The mechanism underlying the beneficial effects of diuretics remains unknown. It has been suggested that larger BP reduction was observed when the treatment strategies included diuretics.31 In our study, compared with treatment not including diuretics, the diuretics-based treatment resulted in a significantly larger reduction in BP (12.0 mm Hg, 95% CI 7.0–16.9), which lends support to such a hypothesis. In addition, except for the natriuretic effects, diuretics may also exert vasodilatory effects38 and decrease the intraneuronal calcium concentration to prevent brain ischemia.39 A previous study demonstrated that greater salt intake (>10.7 g/day = 4.28 g sodium/day) was associated with higher stroke recurrence rate [hazard ratio (HR) = 2.43 (95% CI 1.04–5.68)].40 This may also support our finding that diuretic-based treatment strategies could help reduce the risk of recurrent stroke events. More studies should be conducted to elucidate the possible mechanistic relationship between diuretics and stroke prevention.
Our results suggest that treatment with diuretics and ACEI for 2.6 years would have resulted in the avoidance of one recurrent stroke and CHD event among every 20 patients (95% CI 13–96) and 53 patients (38–108), respectively. Such a large effect size, obtained from the comprehensive systematic review and evidence synthesis of the substantial body of literature, should not be overlooked by patients and their doctors.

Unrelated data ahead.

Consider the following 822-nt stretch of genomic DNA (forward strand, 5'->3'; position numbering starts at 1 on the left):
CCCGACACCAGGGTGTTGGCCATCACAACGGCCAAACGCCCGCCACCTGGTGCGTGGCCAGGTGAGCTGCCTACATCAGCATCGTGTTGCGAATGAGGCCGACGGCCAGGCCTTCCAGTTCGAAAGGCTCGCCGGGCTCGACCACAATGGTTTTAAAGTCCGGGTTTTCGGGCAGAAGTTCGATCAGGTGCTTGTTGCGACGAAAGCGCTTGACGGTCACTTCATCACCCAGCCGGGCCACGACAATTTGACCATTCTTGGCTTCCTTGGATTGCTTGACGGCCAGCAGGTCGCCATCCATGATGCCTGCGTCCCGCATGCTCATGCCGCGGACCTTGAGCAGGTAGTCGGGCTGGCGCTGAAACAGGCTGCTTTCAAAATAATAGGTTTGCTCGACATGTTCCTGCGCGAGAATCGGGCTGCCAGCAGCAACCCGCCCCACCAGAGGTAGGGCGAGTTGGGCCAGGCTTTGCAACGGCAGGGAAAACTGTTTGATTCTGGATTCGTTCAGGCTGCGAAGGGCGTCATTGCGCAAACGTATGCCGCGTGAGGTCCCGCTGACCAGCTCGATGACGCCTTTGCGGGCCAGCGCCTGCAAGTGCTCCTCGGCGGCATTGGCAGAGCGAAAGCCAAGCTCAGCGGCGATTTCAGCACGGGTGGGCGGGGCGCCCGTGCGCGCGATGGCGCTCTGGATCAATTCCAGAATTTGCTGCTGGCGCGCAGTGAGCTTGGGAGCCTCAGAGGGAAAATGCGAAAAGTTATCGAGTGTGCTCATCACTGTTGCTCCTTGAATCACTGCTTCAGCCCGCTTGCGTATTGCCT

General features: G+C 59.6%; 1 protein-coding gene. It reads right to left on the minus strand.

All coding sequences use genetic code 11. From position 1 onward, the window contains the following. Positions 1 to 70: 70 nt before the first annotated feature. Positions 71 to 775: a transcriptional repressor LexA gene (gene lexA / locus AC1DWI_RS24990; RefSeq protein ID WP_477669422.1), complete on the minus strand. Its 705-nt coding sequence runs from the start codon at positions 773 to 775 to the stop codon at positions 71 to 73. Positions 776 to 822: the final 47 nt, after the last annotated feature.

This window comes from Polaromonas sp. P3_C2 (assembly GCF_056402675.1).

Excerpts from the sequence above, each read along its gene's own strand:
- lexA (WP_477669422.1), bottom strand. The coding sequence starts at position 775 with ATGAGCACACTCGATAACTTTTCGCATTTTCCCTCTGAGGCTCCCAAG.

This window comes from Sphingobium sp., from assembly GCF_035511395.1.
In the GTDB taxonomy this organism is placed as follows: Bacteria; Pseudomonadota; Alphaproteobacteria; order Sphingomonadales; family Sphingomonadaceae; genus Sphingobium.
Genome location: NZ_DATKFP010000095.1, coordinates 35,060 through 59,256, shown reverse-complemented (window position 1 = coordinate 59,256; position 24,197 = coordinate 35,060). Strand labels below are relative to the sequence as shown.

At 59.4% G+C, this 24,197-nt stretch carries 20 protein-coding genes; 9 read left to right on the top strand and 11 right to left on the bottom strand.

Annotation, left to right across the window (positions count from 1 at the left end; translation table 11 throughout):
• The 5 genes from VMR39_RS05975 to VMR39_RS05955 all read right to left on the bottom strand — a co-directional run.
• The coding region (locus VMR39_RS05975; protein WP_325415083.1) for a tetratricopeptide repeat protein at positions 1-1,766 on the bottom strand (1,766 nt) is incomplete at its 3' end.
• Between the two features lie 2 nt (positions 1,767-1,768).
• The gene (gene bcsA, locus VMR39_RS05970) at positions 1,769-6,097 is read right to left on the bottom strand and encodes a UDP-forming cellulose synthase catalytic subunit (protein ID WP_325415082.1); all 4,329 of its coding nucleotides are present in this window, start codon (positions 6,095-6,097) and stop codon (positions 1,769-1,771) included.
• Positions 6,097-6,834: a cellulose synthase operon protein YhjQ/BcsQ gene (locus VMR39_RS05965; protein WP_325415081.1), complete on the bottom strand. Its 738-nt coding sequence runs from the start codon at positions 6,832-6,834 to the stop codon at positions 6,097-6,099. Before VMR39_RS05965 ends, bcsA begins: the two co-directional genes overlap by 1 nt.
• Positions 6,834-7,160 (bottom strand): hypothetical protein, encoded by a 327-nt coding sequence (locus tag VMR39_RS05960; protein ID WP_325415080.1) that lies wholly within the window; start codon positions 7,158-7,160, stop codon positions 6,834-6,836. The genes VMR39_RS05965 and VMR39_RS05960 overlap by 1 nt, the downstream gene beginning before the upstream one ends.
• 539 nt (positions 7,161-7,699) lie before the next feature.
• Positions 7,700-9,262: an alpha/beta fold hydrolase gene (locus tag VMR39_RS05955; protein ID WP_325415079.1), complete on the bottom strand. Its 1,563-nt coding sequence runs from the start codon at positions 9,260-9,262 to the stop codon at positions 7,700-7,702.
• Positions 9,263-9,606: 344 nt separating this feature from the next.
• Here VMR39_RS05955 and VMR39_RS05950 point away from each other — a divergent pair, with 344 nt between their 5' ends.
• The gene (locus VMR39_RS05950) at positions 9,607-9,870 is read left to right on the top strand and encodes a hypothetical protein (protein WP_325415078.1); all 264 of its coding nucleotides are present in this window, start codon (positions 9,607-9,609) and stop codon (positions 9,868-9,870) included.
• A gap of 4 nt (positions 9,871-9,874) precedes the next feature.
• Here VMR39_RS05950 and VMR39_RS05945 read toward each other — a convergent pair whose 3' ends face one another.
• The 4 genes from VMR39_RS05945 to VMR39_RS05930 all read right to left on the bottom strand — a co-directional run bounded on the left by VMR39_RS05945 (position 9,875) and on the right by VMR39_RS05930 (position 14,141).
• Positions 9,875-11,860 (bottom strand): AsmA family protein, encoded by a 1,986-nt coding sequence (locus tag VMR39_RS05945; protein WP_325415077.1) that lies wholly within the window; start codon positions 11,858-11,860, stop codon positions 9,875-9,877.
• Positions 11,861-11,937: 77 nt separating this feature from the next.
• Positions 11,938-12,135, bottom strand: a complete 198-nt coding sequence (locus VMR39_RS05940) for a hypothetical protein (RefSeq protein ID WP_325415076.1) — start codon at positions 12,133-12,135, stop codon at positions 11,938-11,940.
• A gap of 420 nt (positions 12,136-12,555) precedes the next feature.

Previous hypertension trials such as ACCOMPLISH41 and the ASCOT study42 have identified ACEI and CCB as the best drug combination regimen for preventing major adverse vascular events. However, it is unclear whether this advantage is evident in patients with a previous history of stroke because of the lack of studies investigating the effects of ACEI and CCB on recurrent stroke prevention.
Our meta-analysis has limitations. First, similar to other meta-analyses, the absence of primary data and the selective reporting of primary studies might confound our study results. Second, despite the comprehensive literature search, we may have failed to locate some eligible published or unpublished studies. However, similar to trends reported in previous meta-analyses,4,30,31 the study conclusions would not likely be altered substantially even if there are indeed some un-retrieved studies.
Evidence from randomized controlled trials supports the use of diuretics-based treatment for lowering BP in patients with a history of previous stroke. Diuretics, especially when combined with ACEI, are effective for the secondary prevention of stroke, and treatments including diuretics appeared to be the preferred strategies for secondary prevention of stroke. More specifically, the most commonly used diuretics and ACEI in these secondary prevention trials are indapamide and perindopril, respectively. The risk reductions could not simply be explained by the magnitude of BP reductions. With this comprehensive meta-analysis, clinicians and patients can make decisions concerning available treatments for the secondary prevention of stroke based on evidence synthesized from a large body of previous literature.